Posted on: December 10, 2021 Posted by: Glacier Staff Comments: 0

Bithi, 15, was forced to work in a garment factory. Next up for the girl — an arranged marriage. (©2016 World Vision/photo by Mark Nonkes)

By The Editorial Board

As you buy presents for your loved ones this holiday season, you probably have a budget in mind. But that affordable sweater you’re considering may come at a high ethical price: forced labor, possibly even child labor.

It’s crucial to acknowledge that our purchases have consequences for human lives. Before purchasing, we need to ask ourselves where the item was produced. Was the workplace ethical? Are workers being paid a fair salary? Are they putting themselves in danger? Was this item made by a child?

“Global estimates from the International Labor Organization (ILO) indicate that 160 million children between 5-17 years old were engaged in child labor in 2021, of which about 79 million were in hazardous labor,” according to the U.S. Department of Labor. “The ILO also estimates 25 million people are trapped in forced labor, including over 4 million children.”

These numbers continue to increase, specifically for children. Children already face a lack of human rights, with threats to their health, safety, and education every single day. Poverty is persistent in communities where these labor conditions exist; children lack education, damaging their future employment and chance to create a better life for themselves.

Children already face a lack of human rights, with threats to their health, safety, and education every single day.

Only 2 percent of garment workers receive a livable salary. Because sweatshop factory pay is not enough, mothers will bring their daughters to work in factories at alarmingly young ages.

According to The World Counts, “250 million children between 5 and 14 are forced to work in sweatshops in developing countries.”

With the pandemic, garment workers now earn even lower wages, or none at all when there is a lockdown. An estimated 1.6 million garment workers were fired in seven countries, many of them not paid their full legal entitlement to severance.

Sweatshop wages barely cover essential needs. Some workers are paid only $0.13 every hour and often work in poor conditions of bad air quality and extreme heat. 

For decades, in order to pay workers less, fashion industries have intentionally chosen Asian communities that face poverty–countries such as Bangladesh, India, China, Vietnam, and the Philippines. Women are recruited as they are most vulnerable socially and economically.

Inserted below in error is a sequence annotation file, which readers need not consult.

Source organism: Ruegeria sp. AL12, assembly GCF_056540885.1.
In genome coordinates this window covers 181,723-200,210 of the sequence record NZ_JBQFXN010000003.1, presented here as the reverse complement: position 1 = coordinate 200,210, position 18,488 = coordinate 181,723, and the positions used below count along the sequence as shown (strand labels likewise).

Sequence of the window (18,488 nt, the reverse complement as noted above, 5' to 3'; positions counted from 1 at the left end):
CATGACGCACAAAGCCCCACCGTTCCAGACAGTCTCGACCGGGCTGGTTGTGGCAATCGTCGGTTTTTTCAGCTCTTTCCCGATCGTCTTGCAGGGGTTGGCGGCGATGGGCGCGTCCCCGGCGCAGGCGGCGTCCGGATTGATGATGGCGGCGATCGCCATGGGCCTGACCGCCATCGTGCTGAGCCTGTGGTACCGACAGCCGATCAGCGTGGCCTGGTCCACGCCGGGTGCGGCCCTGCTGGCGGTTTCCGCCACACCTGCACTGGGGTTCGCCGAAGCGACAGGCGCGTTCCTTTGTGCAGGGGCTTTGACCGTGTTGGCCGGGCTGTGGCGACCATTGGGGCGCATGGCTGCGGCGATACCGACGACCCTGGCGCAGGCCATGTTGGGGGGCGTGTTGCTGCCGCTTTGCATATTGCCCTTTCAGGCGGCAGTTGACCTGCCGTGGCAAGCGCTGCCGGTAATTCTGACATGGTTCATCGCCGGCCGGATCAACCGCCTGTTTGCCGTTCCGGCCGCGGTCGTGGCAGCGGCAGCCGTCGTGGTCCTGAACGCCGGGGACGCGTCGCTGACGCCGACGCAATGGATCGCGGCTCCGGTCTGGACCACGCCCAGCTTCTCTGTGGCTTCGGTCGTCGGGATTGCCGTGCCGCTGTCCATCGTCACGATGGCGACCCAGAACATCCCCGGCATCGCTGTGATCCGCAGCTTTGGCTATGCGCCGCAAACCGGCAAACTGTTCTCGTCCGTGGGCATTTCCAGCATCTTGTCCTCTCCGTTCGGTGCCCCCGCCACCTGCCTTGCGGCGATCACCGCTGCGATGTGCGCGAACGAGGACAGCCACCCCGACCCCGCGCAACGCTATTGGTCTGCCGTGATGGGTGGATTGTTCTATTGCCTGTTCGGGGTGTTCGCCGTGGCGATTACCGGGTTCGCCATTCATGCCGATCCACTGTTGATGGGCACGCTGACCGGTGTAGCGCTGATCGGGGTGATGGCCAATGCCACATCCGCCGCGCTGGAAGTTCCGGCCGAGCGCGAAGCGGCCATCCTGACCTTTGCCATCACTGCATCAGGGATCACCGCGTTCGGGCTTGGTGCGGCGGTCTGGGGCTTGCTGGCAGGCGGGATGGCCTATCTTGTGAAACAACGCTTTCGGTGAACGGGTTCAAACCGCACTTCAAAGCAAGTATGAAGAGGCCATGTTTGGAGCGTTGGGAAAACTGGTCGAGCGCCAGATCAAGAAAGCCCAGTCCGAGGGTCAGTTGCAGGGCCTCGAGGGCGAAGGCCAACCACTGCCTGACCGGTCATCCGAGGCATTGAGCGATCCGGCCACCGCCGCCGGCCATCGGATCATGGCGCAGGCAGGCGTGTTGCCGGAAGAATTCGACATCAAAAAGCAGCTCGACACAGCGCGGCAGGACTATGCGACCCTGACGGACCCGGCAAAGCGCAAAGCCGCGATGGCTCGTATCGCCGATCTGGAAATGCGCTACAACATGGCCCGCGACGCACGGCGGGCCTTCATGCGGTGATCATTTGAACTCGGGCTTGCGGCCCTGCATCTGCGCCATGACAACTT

Women make up 85 percent of sweatshop workers, and they experience physical, verbal, and sexual abuse in factories daily. Often, women will refrain from making complaints to Oxfam, as they fear they will lose their jobs if they report. One in four Bangladeshi garment workers experiences abuse–and that number likely represents underreporting.

Only 2 percent of garment workers receive a livable salary

Women face denial of maternity leave and poor sanitation in the workplace, and managers have forced women to take pregnancy prevention pills. Many women develop diseases such as bladder infections due to lack of bathroom breaks. 

Over the years, thousands of garment workers have died due to the poor condition of factories, which can lead to fires and building collapses. An estimated 1.4 million workers have been injured in garment factories every year. 

These factories are also bad for the planet: Fast fashion is one of the five leading causes of global warming. By 2030, it’s estimated the fashion industry consumption of resources will be equal to two earths, with clothing demands predicted to increase by 63 percent. 

It’s impossible to cover in one editorial the long list of horrors sweatshop workers and children face in the name of fast fashion. As consumers, we must do our research and become aware of the hidden and damaging impact unethical workplaces have on humans and on the environment.

What else can you do? Sign petitions like #PayUp. Protest. Work with organizations and charities that fight for sweatshop workers’ rights. We must fight for change. We must make the choice to act in solidarity with these workers by pushing companies to pay their employees and give them basic human rights.

It’s time to think twice before you purchase that sweater whose price seems a bit too good to be true. Boycott fast fashion, and instead buy from sustainable and environmental shops or second hand.

Give the gift of a better life.

The editorial board is composed of editor-in-chief Deana Elhit and the section editors of The Glacier.